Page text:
Will The Taliban Preserve Cultural Heritage in Afghanistan?

The UN cultural agency called for the protection of Afghanistan’s cultural heritage and to ensure a safe environment for artists, days after the Taliban swept to power in Kabul.

Afghanistan is home to two Unesco World Heritage sites, including the Bamiyan Valley, where the Taliban blew up two giant Buddha statues.

UNESCO early this year marked 20 years of the destruction of the Bamiyan Buddhas. After the destruction, all that remains are empty niches—and memories.

“The tragic destruction of the Buddhas of Bamiyan in March 2001, which was broadcast across the globe, led to a global recognition of the need to protect cultural heritage at risk,” UNESCO.

UNESCO said Afghanistan’s diverse heritage and cultural sites were an integral part of Afghan history and identity and of importance for humanity as a whole.

UNESCO statement and tweeted:

“We are calling for the preservation of Afganisthan cultural heritage in its diversity, in full respect of international law, and for taking all necessary precautions to spare and protect cultural heritage from damage and looting.”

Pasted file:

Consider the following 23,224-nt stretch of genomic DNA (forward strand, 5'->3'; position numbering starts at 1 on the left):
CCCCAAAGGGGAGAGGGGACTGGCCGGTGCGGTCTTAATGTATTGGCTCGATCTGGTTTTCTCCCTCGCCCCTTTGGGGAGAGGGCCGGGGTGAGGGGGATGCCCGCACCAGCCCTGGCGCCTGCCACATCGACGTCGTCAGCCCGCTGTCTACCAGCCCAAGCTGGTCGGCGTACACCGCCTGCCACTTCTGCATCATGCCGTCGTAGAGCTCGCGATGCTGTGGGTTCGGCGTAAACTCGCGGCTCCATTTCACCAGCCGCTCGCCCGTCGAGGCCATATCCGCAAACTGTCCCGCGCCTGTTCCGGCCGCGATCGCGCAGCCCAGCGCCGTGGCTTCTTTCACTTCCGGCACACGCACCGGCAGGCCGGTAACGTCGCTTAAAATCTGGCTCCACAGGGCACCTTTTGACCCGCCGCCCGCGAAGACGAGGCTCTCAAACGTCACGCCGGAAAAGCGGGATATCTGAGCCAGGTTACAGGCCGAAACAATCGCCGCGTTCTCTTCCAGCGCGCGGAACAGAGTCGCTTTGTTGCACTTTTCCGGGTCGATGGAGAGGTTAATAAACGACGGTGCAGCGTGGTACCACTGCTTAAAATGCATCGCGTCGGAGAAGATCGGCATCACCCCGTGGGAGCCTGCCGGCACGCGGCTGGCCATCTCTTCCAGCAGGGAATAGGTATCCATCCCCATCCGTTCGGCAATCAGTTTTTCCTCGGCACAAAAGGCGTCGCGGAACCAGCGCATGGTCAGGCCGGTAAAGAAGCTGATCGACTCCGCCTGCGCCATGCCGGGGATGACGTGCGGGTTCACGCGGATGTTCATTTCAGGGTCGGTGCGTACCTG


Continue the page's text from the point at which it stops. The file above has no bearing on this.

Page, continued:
This includes the Old City of Herat, the UNESCO world heritage sites of the Minaret and the archaeological remains of Jam, and the cultural landscape and archaeological remains of the Bamiyan Valley.

“Any damage or loss of cultural heritage will only have adverse consequences on the prospects for lasting peace and humanitarian relief for the people of Afghanistan.”

The Buddhas of Bamiyan were two 6th-century monumental statues of Vairocana Buddha and Gautama Buddha carved into the side of a cliff in the Bamyan valley of central Afghanistan, 130 kilometers northwest of Kabul at an elevation of 2,500 meters.

Those days many Afghan artists already have started destroying their own art out of fear. Afghanistan is becoming black and white again. It’s losing its beauty, diversity, and colors.

Related Articles

Back to top button